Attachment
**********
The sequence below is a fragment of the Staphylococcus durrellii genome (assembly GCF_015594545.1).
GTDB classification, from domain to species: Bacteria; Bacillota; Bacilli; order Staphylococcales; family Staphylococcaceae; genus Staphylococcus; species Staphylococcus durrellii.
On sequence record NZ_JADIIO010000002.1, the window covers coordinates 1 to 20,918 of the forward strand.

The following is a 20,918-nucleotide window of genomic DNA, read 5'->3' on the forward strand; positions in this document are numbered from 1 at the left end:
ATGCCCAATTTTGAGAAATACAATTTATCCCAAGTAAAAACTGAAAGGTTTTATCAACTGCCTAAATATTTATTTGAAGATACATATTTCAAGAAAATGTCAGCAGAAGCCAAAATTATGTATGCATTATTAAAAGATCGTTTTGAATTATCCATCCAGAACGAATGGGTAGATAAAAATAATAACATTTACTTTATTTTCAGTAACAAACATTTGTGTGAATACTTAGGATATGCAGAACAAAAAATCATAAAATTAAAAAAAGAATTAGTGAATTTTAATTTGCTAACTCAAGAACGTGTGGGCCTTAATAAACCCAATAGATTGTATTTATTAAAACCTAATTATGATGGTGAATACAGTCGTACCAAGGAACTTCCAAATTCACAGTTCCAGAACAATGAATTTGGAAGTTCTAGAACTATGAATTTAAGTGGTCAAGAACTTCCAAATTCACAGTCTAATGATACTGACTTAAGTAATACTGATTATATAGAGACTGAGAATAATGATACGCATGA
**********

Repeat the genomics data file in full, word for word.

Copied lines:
The sequence below is a fragment of the Staphylococcus durrellii genome (assembly GCF_015594545.1).
GTDB classification, from domain to species: Bacteria; Bacillota; Bacilli; order Staphylococcales; family Staphylococcaceae; genus Staphylococcus; species Staphylococcus durrellii.
On sequence record NZ_JADIIO010000002.1, the window covers coordinates 1 to 20,918 of the forward strand.

The following is a 20,918-nucleotide window of genomic DNA, read 5'->3' on the forward strand; positions in this document are numbered from 1 at the left end:
ATGCCCAATTTTGAGAAATACAATTTATCCCAAGTAAAAACTGAAAGGTTTTATCAACTGCCTAAATATTTATTTGAAGATACATATTTCAAGAAAATGTCAGCAGAAGCCAAAATTATGTATGCATTATTAAAAGATCGTTTTGAATTATCCATCCAGAACGAATGGGTAGATAAAAATAATAACATTTACTTTATTTTCAGTAACAAACATTTGTGTGAATACTTAGGATATGCAGAACAAAAAATCATAAAATTAAAAAAAGAATTAGTGAATTTTAATTTGCTAACTCAAGAACGTGTGGGCCTTAATAAACCCAATAGATTGTATTTATTAAAACCTAATTATGATGGTGAATACAGTCGTACCAAGGAACTTCCAAATTCACAGTTCCAGAACAATGAATTTGGAAGTTCTAGAACTATGAATTTAAGTGGTCAAGAACTTCCAAATTCACAGTCTAATGATACTGACTTAAGTAATACTGATTATATAGAGACTGAGAATAATGATACGCATGA